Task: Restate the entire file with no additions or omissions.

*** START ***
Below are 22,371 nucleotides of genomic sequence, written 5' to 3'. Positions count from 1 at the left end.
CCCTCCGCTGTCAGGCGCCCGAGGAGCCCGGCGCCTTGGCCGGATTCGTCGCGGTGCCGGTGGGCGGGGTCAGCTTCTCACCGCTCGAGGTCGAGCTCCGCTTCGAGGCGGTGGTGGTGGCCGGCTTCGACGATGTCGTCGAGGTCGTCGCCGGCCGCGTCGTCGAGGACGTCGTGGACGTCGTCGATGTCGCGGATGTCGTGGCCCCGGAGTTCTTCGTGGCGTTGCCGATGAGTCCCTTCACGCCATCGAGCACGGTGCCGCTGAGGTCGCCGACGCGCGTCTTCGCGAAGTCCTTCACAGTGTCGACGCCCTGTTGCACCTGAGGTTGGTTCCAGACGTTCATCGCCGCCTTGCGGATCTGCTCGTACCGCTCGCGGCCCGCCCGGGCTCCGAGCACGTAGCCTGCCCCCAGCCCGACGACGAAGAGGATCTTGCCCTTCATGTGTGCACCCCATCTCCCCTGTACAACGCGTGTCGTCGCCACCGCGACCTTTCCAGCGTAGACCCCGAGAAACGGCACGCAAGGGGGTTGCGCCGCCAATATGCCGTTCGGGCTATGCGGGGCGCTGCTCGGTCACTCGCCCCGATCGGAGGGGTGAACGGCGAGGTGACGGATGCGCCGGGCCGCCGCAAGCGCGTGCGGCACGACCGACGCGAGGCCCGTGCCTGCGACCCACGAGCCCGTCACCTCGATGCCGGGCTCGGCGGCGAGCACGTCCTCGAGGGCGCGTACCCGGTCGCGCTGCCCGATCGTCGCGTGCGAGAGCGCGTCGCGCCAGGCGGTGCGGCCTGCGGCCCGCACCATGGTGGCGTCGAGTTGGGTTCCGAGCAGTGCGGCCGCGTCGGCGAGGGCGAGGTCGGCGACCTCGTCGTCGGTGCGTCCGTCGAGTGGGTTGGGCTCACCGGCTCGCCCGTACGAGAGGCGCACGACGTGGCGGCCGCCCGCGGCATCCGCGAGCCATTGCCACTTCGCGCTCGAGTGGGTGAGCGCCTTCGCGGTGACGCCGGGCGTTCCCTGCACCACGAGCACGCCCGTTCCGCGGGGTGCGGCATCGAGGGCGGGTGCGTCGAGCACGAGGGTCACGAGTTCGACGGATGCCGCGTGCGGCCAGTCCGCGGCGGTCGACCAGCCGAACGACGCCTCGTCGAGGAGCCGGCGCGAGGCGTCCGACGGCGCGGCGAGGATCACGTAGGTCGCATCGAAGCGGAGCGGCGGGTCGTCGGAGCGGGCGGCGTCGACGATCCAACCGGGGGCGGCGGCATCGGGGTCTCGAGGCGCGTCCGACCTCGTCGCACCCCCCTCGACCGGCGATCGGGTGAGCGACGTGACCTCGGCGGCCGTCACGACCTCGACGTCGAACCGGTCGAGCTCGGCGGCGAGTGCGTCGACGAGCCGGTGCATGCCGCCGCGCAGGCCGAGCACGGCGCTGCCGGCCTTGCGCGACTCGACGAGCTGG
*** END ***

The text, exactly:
Below are 22,371 nucleotides of genomic sequence, written 5' to 3'. Positions count from 1 at the left end.
CCCTCCGCTGTCAGGCGCCCGAGGAGCCCGGCGCCTTGGCCGGATTCGTCGCGGTGCCGGTGGGCGGGGTCAGCTTCTCACCGCTCGAGGTCGAGCTCCGCTTCGAGGCGGTGGTGGTGGCCGGCTTCGACGATGTCGTCGAGGTCGTCGCCGGCCGCGTCGTCGAGGACGTCGTGGACGTCGTCGATGTCGCGGATGTCGTGGCCCCGGAGTTCTTCGTGGCGTTGCCGATGAGTCCCTTCACGCCATCGAGCACGGTGCCGCTGAGGTCGCCGACGCGCGTCTTCGCGAAGTCCTTCACAGTGTCGACGCCCTGTTGCACCTGAGGTTGGTTCCAGACGTTCATCGCCGCCTTGCGGATCTGCTCGTACCGCTCGCGGCCCGCCCGGGCTCCGAGCACGTAGCCTGCCCCCAGCCCGACGACGAAGAGGATCTTGCCCTTCATGTGTGCACCCCATCTCCCCTGTACAACGCGTGTCGTCGCCACCGCGACCTTTCCAGCGTAGACCCCGAGAAACGGCACGCAAGGGGGTTGCGCCGCCAATATGCCGTTCGGGCTATGCGGGGCGCTGCTCGGTCACTCGCCCCGATCGGAGGGGTGAACGGCGAGGTGACGGATGCGCCGGGCCGCCGCAAGCGCGTGCGGCACGACCGACGCGAGGCCCGTGCCTGCGACCCACGAGCCCGTCACCTCGATGCCGGGCTCGGCGGCGAGCACGTCCTCGAGGGCGCGTACCCGGTCGCGCTGCCCGATCGTCGCGTGCGAGAGCGCGTCGCGCCAGGCGGTGCGGCCTGCGGCCCGCACCATGGTGGCGTCGAGTTGGGTTCCGAGCAGTGCGGCCGCGTCGGCGAGGGCGAGGTCGGCGACCTCGTCGTCGGTGCGTCCGTCGAGTGGGTTGGGCTCACCGGCTCGCCCGTACGAGAGGCGCACGACGTGGCGGCCGCCCGCGGCATCCGCGAGCCATTGCCACTTCGCGCTCGAGTGGGTGAGCGCCTTCGCGGTGACGCCGGGCGTTCCCTGCACCACGAGCACGCCCGTTCCGCGGGGTGCGGCATCGAGGGCGGGTGCGTCGAGCACGAGGGTCACGAGTTCGACGGATGCCGCGTGCGGCCAGTCCGCGGCGGTCGACCAGCCGAACGACGCCTCGTCGAGGAGCCGGCGCGAGGCGTCCGACGGCGCGGCGAGGATCACGTAGGTCGCATCGAAGCGGAGCGGCGGGTCGTCGGAGCGGGCGGCGTCGACGATCCAACCGGGGGCGGCGGCATCGGGGTCTCGAGGCGCGTCCGACCTCGTCGCACCCCCCTCGACCGGCGATCGGGTGAGCGACGTGACCTCGGCGGCCGTCACGACCTCGACGTCGAACCGGTCGAGCTCGGCGGCGAGTGCGTCGACGAGCCGGTGCATGCCGCCGCGCAGGCCGAGCACGGCGCTGCCGGCCTTGCGCGACTCGACGAGCTGG